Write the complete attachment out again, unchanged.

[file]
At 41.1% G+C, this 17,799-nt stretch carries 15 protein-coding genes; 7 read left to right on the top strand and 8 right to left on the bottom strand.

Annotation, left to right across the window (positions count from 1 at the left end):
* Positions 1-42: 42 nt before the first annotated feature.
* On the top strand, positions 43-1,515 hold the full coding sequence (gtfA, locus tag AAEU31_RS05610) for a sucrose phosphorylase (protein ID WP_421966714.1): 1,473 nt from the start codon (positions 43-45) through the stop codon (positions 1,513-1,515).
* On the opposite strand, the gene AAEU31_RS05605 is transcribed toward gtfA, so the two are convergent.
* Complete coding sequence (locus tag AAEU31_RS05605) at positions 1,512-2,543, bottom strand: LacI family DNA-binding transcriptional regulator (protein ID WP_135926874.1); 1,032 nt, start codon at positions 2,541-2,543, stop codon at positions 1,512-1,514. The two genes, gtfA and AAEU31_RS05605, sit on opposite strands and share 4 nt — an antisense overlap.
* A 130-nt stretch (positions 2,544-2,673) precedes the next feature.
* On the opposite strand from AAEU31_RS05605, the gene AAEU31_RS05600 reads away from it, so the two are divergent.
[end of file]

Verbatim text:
At 41.1% G+C, this 17,799-nt stretch carries 15 protein-coding genes; 7 read left to right on the top strand and 8 right to left on the bottom strand.

Annotation, left to right across the window (positions count from 1 at the left end):
* Positions 1-42: 42 nt before the first annotated feature.
* On the top strand, positions 43-1,515 hold the full coding sequence (gtfA, locus tag AAEU31_RS05610) for a sucrose phosphorylase (protein ID WP_421966714.1): 1,473 nt from the start codon (positions 43-45) through the stop codon (positions 1,513-1,515).
* On the opposite strand, the gene AAEU31_RS05605 is transcribed toward gtfA, so the two are convergent.
* Complete coding sequence (locus tag AAEU31_RS05605) at positions 1,512-2,543, bottom strand: LacI family DNA-binding transcriptional regulator (protein ID WP_135926874.1); 1,032 nt, start codon at positions 2,541-2,543, stop codon at positions 1,512-1,514. The two genes, gtfA and AAEU31_RS05605, sit on opposite strands and share 4 nt — an antisense overlap.
* A 130-nt stretch (positions 2,544-2,673) precedes the next feature.
* On the opposite strand from AAEU31_RS05605, the gene AAEU31_RS05600 reads away from it, so the two are divergent.